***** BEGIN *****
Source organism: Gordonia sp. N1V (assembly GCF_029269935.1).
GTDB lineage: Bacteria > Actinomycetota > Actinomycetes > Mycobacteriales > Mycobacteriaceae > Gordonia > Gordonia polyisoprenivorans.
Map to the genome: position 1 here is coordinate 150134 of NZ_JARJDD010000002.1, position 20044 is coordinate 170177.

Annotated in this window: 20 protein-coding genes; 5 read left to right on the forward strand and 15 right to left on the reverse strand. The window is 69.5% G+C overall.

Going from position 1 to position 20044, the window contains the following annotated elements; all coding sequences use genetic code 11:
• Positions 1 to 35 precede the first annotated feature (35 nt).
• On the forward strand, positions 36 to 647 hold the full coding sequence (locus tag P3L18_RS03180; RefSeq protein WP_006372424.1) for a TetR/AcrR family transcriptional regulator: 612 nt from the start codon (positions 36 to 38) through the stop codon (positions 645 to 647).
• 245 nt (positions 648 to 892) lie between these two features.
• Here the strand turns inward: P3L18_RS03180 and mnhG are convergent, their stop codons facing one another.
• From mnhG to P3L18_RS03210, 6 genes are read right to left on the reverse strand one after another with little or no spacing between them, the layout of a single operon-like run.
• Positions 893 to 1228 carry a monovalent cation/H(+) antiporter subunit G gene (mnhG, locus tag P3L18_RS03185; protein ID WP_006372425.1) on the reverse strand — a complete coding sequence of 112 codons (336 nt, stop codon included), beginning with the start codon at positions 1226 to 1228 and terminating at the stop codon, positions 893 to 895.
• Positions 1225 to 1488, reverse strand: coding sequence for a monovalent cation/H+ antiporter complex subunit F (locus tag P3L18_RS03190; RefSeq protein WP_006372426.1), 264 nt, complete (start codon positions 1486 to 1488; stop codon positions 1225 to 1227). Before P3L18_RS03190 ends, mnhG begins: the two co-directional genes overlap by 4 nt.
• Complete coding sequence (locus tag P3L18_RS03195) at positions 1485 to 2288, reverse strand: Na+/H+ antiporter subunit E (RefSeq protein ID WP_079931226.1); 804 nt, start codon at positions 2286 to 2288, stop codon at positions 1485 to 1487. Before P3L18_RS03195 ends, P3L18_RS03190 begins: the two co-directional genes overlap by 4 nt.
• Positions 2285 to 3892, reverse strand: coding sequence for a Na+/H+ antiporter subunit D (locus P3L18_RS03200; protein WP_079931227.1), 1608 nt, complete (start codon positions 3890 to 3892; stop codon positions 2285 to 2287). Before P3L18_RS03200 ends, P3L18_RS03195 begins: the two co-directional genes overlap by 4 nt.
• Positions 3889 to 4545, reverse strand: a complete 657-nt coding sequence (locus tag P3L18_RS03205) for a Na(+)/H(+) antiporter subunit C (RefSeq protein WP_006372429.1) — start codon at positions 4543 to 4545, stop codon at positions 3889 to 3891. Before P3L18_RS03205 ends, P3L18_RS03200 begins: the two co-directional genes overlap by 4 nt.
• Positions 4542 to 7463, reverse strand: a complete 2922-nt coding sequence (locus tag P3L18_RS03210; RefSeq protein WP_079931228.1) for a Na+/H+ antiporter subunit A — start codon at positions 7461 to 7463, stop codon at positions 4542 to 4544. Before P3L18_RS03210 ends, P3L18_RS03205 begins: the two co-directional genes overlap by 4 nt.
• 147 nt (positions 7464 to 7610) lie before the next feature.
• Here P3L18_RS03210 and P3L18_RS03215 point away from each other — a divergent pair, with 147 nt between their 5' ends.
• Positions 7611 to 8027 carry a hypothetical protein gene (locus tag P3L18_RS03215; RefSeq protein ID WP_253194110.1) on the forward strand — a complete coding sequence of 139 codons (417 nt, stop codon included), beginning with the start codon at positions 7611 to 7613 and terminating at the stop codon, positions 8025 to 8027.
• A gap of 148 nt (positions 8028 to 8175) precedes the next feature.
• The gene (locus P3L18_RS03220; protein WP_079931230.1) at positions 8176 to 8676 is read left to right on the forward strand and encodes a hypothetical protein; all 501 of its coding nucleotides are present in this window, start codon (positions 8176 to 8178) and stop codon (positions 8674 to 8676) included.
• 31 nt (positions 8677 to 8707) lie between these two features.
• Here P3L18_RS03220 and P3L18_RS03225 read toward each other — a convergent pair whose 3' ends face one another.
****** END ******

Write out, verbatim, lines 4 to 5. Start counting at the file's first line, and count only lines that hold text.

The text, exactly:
Annotated in this window: 20 protein-coding genes; 5 read left to right on the forward strand and 15 right to left on the reverse strand. The window is 69.5% G+C overall.

Going from position 1 to position 20044, the window contains the following annotated elements; all coding sequences use genetic code 11: